What exactly should "mobile learning" mean?
Although it could refer to the portable capability of the device—a tablet, a smartphone, or even a laptop or netbook—Cameron Evans, the national and chief technology officer of U.S. education for Microsoft Corp., said it's actually more about the humans using those devices.
"When you're the person that's mobile, your experience has to follow you across a multitude of devices and modalities," Evans said here at a morning address at the SIIA Ed-Tech Business Forum in New York. "If you like things more than people, this is the wrong conversation."
In addressing an array of trends—such as the bring-your-own-device movement, the implementation of digital textbooks, and the crusade to bring more gaming into education—Evans encouraged the audience to think about their human consequences.
With the bring-your-own-device movement, Evans cautioned that pushing students to purchase their own educational devices would lessen school and district purchasing power as it relates to securing educational discounts, making it more expensive for schools to provide machines for students who don't own their own devices.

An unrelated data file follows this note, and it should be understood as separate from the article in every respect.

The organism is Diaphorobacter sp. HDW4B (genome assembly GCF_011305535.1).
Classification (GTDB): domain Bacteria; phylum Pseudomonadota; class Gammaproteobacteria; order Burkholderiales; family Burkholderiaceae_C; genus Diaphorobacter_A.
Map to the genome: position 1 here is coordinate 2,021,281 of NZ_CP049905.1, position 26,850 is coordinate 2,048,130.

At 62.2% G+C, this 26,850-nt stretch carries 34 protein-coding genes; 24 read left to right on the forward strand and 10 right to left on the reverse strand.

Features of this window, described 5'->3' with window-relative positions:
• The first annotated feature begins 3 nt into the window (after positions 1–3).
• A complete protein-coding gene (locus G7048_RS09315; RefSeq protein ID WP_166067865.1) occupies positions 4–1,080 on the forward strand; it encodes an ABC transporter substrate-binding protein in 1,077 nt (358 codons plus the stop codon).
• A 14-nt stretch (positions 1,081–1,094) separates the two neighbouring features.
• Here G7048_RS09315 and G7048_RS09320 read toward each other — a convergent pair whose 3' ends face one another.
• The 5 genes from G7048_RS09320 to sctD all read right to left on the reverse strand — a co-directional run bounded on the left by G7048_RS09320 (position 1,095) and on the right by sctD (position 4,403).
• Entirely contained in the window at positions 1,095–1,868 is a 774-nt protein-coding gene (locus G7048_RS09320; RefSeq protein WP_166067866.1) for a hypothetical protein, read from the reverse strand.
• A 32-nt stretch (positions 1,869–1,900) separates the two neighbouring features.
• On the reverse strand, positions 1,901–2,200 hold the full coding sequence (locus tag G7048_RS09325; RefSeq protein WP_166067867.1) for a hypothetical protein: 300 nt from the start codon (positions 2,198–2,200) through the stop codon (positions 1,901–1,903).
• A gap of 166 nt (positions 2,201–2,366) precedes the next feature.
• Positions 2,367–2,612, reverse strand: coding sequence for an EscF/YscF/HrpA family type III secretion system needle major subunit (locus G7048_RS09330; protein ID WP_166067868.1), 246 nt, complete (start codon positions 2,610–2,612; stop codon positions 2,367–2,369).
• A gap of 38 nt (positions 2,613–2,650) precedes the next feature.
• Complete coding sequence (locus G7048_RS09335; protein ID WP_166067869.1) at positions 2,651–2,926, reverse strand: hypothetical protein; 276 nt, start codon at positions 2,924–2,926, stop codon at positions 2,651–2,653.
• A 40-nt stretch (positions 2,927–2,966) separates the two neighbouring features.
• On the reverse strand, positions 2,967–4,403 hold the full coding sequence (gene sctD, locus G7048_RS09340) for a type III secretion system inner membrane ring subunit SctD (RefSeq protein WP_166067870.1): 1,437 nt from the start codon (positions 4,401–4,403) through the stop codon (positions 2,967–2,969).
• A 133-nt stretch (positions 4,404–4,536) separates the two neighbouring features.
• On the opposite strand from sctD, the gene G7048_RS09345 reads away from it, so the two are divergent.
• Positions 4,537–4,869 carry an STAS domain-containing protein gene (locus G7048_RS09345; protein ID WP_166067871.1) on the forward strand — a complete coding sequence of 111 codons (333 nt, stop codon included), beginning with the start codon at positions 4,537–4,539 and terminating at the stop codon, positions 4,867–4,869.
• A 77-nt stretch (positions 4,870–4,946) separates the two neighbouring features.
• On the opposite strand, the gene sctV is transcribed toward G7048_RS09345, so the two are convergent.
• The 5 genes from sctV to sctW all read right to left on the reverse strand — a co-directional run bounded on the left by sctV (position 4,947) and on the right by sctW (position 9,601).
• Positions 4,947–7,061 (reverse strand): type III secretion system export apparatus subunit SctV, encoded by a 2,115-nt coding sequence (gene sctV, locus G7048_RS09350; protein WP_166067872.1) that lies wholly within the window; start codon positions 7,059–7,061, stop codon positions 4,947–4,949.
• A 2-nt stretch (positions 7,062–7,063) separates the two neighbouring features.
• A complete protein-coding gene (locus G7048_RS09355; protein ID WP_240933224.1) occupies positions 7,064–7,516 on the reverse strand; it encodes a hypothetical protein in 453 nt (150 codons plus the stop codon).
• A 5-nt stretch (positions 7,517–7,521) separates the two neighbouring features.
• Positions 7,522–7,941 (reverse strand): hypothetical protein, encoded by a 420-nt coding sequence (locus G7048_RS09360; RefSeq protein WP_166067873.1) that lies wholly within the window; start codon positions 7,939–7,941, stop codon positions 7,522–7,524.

As for digitizing textbooks, Evans said, devices need to improve resolution to be as easily readable for human readers as bound materials. Moreover, he said more thought needs to be given to how printed texts are currently used—not just as single resources read from front to back, but as part of a collection you might spread upon the floor at varying pages when studying for an exam.
"It's a very shortsighted prospect to think just because we take a printed page and make a digital analog to think we've improved anything," Evans said.